Vegan view: Chris McMullen looks at the Australia Day lamb ad campaigns and relates this back to veganism.
As Australia Day approaches many of us will be feeling a patriotic itch ready to be scratched. Australians across the country will soon be firing up their barbecues, relaxing with a cold beverage and enjoying catching up with friends and family. Among the festivities of the day, lots of us will also eat some form of lamb, the consumption of which has become a popular ritual on this day. In fact, thanks largely to extensive MLA marketing campaigns, the consumption of six-month-old lambs is seen almost as our patriotic duty.
Australians are responsible for upwards of 600 million animal deaths for food annually. If we factor in aquatic life and all its collateral bycatch, that figure easily breaks a billion. Most of us can choose to eat something else but we don't want to because animal products offer a taste and convenience to which we've become accustomed. Trivial reasons compel us to continue killing animals. If we are reasonable, however, compelling reasons should convince us to stop. Our behaviours and beliefs are clearly steeped in tradition and habit, and this is the foundation I intend to challenge.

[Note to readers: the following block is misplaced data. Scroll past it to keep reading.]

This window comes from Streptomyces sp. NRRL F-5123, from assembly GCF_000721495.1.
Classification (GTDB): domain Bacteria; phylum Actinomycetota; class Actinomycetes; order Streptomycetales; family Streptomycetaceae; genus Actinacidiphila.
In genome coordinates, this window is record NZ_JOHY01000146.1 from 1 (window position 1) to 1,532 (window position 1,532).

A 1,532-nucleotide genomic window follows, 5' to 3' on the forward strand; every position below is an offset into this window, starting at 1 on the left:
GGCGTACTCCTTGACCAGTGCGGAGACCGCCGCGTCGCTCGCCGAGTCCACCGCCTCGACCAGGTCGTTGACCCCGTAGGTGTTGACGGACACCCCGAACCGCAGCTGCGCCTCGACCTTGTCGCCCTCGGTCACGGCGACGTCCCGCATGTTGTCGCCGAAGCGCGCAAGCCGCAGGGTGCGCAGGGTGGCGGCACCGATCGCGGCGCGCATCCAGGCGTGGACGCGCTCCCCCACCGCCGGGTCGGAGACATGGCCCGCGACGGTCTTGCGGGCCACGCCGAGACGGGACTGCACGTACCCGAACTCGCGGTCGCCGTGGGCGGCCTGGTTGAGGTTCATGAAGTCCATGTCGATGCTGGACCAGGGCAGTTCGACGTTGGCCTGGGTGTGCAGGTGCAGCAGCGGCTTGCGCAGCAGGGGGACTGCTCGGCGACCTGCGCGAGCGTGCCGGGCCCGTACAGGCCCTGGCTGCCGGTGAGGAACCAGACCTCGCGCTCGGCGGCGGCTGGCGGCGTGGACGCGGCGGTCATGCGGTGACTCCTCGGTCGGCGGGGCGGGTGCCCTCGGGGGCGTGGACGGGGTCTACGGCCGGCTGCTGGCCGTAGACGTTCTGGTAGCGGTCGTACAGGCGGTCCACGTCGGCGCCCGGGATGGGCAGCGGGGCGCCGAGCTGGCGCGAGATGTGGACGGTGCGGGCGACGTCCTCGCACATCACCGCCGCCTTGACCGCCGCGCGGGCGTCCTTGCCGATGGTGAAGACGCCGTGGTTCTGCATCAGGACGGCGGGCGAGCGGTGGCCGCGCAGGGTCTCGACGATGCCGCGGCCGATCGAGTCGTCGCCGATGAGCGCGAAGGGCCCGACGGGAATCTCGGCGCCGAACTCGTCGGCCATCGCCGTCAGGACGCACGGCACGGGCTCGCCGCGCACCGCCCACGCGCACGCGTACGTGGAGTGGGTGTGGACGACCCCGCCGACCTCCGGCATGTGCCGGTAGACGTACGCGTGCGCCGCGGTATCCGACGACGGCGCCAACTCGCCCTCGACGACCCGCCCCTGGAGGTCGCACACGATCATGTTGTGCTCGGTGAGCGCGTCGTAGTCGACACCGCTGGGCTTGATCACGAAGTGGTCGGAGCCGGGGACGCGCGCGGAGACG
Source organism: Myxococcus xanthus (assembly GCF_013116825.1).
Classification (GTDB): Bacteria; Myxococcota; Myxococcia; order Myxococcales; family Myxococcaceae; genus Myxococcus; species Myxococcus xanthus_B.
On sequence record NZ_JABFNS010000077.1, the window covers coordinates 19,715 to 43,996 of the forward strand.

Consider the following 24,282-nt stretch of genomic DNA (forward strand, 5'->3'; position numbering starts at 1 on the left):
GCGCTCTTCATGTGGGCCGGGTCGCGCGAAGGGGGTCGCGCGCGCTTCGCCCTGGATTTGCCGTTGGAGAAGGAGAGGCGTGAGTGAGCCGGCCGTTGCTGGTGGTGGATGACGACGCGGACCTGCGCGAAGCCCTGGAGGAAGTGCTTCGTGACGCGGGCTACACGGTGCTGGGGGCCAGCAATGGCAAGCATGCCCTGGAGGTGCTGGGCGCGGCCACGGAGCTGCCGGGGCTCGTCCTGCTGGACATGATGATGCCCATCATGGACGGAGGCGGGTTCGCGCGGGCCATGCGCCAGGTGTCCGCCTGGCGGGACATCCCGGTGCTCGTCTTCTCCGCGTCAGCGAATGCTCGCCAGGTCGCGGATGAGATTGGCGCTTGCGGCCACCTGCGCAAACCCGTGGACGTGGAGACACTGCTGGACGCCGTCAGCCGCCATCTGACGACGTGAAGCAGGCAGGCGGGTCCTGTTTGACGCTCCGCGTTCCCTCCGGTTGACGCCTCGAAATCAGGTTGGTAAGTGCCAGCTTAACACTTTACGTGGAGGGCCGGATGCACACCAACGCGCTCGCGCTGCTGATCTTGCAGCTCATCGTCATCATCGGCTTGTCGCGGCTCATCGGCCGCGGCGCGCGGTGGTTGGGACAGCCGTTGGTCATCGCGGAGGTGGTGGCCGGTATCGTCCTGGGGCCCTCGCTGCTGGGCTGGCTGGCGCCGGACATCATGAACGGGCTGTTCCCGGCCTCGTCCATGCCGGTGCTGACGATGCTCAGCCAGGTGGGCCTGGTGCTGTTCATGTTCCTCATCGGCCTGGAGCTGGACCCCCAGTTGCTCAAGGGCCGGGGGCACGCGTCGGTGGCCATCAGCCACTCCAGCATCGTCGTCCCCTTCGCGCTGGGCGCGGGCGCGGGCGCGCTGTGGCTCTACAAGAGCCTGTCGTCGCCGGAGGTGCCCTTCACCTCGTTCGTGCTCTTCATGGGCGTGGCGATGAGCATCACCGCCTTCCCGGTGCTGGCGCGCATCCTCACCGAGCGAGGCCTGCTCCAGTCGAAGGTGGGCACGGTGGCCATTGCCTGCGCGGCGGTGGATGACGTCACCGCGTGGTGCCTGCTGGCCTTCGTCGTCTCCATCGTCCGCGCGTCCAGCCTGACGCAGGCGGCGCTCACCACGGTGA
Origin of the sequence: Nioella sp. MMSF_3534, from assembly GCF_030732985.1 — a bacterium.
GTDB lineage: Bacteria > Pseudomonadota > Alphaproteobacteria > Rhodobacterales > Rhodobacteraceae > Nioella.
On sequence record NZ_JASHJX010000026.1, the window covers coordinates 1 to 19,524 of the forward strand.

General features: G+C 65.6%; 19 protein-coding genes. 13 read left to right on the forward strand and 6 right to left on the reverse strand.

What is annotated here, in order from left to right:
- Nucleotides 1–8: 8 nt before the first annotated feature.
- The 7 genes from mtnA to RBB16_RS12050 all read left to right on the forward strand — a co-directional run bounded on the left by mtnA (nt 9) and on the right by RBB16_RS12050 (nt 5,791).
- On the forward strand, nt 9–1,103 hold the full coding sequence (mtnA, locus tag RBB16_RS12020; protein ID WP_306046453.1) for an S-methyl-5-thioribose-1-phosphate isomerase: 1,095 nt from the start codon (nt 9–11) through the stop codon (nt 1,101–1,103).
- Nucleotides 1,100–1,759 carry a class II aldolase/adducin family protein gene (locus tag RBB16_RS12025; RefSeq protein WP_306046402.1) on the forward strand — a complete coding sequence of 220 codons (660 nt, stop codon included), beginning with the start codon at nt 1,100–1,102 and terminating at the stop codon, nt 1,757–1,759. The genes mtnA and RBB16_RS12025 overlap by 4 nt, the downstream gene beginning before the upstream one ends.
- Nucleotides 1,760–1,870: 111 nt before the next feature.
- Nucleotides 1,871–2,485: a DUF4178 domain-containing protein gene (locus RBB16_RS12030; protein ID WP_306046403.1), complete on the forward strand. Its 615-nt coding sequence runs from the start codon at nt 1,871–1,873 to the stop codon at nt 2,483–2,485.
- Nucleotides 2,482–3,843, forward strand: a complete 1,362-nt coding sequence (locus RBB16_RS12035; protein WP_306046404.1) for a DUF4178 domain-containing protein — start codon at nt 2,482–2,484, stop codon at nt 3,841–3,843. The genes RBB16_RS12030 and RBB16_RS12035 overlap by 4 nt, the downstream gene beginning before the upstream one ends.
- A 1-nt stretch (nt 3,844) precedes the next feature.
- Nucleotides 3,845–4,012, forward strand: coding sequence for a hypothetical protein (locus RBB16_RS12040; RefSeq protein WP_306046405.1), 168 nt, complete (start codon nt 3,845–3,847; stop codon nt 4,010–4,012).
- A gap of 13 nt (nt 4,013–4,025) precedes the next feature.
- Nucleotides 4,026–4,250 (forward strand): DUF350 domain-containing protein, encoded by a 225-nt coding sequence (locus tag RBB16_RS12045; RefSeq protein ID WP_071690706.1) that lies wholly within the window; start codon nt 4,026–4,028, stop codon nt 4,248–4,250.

The word "sheep" is often used as an insult, generally directed at someone whom we consider a blind follower and who doesn't think for themselves. We fail to appreciate the irony when, every January we are told to consume the animal from whose namesake this insult was born, and we do so without thought or question.
Why is it that on Australia Day we target sheep more than other animals? One might argue that sheep farming laid the early foundations for our country's prosperity which helped make Australia what it is: industrious and fortunate. I am willing to agree on this point. But we must remember that accepting a claim as true says nothing of the ethical concerns therein, nor our consequent ethical obligations. Likewise, it's objectively true that humans have enslaved others for millennia - animal and human alike. It's also true that such atrocities gained international acceptance owing largely to an economic viability. Sacrificing the lives and wellbeing of others to satisfy our interests comes at a relatively little expense to us; the biggest cost being ethical - and, therefore, conveniently intangible. The fact that we benefit from exploiting others does not - indeed cannot - sanction those beliefs or practices.
If it is, in fact, the humble sheep to whom we owe some credit for our country's prosperity, shouldn't a more appropriate token of thanks be in order? Can we not show gratitude by abstaining from killing them? Evidently, we don't exactly consider sheep worthy of moral status. Like every other animal we exploit, they are seen largely as a means to serve our ends - not conscious creatures in and of themselves, with their own interests and desires - therefore, we value them only insofar as we can benefit from their exploitation. Our interests are self-serving.